Search Results: "Tana Hoban"


BOOK REVIEW

EXACTLY THE OPPOSITE by Tana Hoban
Released: Sept. 24, 1991

"Beautiful, elegantly composed, nourishing to eye and mind."
Again selecting an intriguing variety of subjects from city and country—and presenting both animate and inanimate objects with a delightful use of color—this fine photographer pairs uncaptioned images that explore the concept of opposites. Read full book review >

BOOK REVIEW

Released: Sept. 18, 1972

"A turtle's head is photographed in and out of its shell, and a vegetable basket is at first empty, then full of mushrooms; together and apart are neatly demonstrated by the wooden pieces of a jigsaw puzzle, whole and broken by two luminously perfect, then palpably viscous eggs — and so on with Hoban's usual stunning effects."
More of Tana Hoban's Shapes and Things, paired this time to illustrate the concept of opposites. Read full book review >

BOOK REVIEW

ONE LITTLE KITTEN by Tana Hoban
Released: Aug. 13, 1979

One Little Kitten goes Over, Under & Through, as it were. Read full book review >

BOOK REVIEW

I READ SIGNS; I READ SYMBOLS by Tana Hoban
Released: Oct. 17, 1983

"Both are simple, instructive, and dazzling."
Spanking, bold, head-on images—that put other sign-displays in the shade. Read full book review >

BOOK REVIEW

WHERE IS IT? by Tana Hoban
Released: Feb. 1, 1974

"In the running for this season's bunny blue ribbon."
A cottony, eastery bunny pantomimes "I wonder. . . Read full book review >

BOOK REVIEW

SHAPES AND THINGS by Tana Hoban
Released: Aug. 10, 1970

"The images are both material and dematerialized, and the familiar yields a startling beauty."
Things to identify, shapes to perceive: like John Reiss' Colors, this is an apparently simple, actually subtle aesthetic exercise. Read full book review >

BOOK REVIEW

DIG, DRILL, DUMP, FILL by Tana Hoban
Released: Oct. 13, 1975

"George Ancona's Monsters on Wheels (1974) packed a lot more horsepower."
In spite of a title that reminds us of Push, Pull, Empty, Full there's no particular conceptual organization to these photos of heavy machinery at work. Read full book review >

BOOK REVIEW

IS IT LARGER?  IS IT SMALLER? by Tana Hoban
Released: April 15, 1985

Relative size is the concept unifying Hoban's latest collection of eye-filling photos. Read full book review >

BOOK REVIEW

1, 2, 3 BOARD BOOK; WHAT IS IT? by Tana Hoban
Released: March 1, 1985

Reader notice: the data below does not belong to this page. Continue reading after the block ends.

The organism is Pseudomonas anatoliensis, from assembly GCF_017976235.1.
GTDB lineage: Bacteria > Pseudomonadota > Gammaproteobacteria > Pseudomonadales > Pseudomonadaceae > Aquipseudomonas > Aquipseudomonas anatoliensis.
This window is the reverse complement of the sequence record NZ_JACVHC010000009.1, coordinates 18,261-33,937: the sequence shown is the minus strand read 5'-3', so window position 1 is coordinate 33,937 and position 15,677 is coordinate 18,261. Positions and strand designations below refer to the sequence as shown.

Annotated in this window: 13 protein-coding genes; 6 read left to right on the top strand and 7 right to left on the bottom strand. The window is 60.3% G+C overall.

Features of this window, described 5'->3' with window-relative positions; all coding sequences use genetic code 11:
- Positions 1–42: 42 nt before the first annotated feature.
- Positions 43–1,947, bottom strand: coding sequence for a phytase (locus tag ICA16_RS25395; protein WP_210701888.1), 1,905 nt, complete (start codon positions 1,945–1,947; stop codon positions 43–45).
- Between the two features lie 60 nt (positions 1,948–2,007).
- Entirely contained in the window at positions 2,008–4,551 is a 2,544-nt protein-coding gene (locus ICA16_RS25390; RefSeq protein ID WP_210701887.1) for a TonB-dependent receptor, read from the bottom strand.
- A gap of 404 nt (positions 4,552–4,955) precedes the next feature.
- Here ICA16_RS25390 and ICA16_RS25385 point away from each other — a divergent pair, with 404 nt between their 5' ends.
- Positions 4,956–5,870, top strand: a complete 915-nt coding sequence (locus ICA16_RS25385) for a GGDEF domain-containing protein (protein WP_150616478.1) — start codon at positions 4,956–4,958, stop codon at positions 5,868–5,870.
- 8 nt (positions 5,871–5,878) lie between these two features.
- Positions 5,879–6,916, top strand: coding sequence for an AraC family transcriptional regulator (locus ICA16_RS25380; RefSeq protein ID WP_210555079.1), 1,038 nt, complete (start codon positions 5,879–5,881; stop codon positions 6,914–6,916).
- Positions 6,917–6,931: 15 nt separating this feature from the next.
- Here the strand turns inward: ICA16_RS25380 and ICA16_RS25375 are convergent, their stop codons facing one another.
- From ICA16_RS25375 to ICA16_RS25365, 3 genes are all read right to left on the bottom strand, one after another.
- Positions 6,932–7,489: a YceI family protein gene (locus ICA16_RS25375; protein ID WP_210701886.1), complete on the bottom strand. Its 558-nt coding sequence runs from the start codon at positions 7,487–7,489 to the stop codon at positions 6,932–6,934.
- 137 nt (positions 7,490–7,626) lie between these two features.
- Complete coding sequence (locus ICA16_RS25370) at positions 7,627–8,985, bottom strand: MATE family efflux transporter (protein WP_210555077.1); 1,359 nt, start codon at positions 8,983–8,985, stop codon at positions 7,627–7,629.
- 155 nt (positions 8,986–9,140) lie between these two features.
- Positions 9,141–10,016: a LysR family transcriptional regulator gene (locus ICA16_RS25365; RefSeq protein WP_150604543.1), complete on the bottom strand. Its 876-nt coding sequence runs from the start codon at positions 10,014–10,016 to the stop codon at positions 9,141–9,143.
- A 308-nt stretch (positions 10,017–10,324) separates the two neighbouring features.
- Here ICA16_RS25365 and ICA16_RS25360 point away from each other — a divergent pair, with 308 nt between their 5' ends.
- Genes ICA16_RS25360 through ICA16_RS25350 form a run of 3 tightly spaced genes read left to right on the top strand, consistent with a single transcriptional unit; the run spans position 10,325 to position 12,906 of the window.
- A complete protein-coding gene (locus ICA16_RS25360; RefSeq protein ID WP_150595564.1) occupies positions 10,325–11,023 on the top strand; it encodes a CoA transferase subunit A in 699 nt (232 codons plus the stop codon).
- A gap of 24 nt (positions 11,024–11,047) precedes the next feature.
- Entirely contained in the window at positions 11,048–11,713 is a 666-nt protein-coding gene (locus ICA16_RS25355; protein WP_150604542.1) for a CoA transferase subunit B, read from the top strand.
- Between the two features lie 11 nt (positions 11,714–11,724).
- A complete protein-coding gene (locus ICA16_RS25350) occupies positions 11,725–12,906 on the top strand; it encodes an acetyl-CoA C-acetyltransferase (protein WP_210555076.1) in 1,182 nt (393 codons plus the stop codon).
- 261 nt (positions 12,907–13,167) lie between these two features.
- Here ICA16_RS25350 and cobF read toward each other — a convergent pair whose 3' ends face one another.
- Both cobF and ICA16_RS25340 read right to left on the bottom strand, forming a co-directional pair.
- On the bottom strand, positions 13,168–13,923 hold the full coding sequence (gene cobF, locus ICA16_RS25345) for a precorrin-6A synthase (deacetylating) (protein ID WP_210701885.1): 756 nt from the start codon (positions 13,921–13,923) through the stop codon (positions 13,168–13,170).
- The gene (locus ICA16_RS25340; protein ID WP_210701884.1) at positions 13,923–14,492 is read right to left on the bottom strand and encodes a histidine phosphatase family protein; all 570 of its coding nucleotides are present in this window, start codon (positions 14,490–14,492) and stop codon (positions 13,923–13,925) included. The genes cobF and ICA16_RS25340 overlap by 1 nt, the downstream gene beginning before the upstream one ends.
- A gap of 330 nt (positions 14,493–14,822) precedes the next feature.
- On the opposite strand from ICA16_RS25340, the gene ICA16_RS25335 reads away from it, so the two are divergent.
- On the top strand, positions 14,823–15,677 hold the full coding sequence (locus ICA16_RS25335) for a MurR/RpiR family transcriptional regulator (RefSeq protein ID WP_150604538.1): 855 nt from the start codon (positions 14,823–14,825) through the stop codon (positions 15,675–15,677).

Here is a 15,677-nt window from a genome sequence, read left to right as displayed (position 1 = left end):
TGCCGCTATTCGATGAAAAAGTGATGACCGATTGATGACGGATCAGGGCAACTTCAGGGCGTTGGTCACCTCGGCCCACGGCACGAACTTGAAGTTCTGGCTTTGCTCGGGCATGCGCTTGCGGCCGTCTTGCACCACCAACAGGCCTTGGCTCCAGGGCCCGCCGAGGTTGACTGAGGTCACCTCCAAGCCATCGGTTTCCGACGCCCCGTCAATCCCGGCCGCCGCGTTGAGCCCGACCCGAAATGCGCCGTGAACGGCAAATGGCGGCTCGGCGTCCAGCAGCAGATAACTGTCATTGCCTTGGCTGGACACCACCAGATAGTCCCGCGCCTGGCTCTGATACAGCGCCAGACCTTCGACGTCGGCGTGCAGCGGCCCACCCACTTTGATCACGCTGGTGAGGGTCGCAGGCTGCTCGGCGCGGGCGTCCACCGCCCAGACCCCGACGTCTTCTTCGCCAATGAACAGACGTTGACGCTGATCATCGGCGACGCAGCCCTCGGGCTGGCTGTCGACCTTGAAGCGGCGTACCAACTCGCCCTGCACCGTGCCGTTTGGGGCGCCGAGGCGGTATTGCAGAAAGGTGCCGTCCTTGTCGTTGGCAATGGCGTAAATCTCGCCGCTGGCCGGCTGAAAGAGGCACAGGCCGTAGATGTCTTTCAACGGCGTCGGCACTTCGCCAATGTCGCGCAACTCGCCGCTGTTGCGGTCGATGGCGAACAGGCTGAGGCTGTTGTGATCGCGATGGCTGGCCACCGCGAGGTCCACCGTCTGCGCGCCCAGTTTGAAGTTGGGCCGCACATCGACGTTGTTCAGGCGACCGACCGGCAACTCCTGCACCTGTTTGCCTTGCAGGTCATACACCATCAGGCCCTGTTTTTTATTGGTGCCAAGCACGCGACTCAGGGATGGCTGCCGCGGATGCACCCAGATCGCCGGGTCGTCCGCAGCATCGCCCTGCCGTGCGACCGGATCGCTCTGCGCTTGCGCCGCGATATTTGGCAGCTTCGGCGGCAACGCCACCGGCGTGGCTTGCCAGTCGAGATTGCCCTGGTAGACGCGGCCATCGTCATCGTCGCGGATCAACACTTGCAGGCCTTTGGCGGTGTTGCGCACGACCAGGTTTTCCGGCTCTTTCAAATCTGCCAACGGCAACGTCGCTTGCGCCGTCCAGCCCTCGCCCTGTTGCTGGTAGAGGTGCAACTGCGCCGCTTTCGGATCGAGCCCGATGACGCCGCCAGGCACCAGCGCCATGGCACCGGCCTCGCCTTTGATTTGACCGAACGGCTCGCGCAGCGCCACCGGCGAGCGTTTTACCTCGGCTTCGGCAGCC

"But for display, or for the diversion of visiting tots, it's worth considering—while parents, caretakers, and kin will seize upon the books—especially 1, 2, 3: a looking-and-learning knockout with its red numerals, number-words, and dots-to-count."
Once there was a squarish book, of simple color photographs of familiar nursery objects, that endured for decades because it was so unequivocally and unsurpassingly a first book. Read full book review >

BOOK REVIEW

CONSTRUCTION ZONE by Tana Hoban
CHILDREN'S
Released: April 1, 1997

"While not as tight as Hoban's other concept books, this will be a winner with kids who have devoured Byron Barton's Machines at Work, Anne Rockwell's Big Wheels, and B.G. Hennessy's Road Builders and who now want real pictures. (Picture book/nonfiction. 3-7)"
From Hoban (Just Look, 1996, etc.), a series of full-page color photographs of construction machinery at work, from a rubber-tired backhoe to a crane with clamshell bucket. Read full book review >

BOOK REVIEW

COLORS EVERYWHERE by Tana Hoban
Released: May 1, 1995

"A convincing case. (Picture book. 2+)"
Hoban (Spirals, Curves, Fanshapes and Lines, 1992, etc.) wordlessly introduces children to the rich color palettes around them in an ingenious way. Read full book review >

BOOK REVIEW

SO MANY CIRCLES, SO MANY SQUARES by Tana Hoban
CHILDREN'S
Released: March 1, 1998

"Perhaps only city children will notice; aside from that, this is a tidy book, and one that puts across Hoban's undeviating message to look, and see. (Picture book. 3-7)"
Hoban's wordless concept book of circles and squares is graced with thrilling full-color photographs but marred by a small, rude gesture in one picture. Read full book review >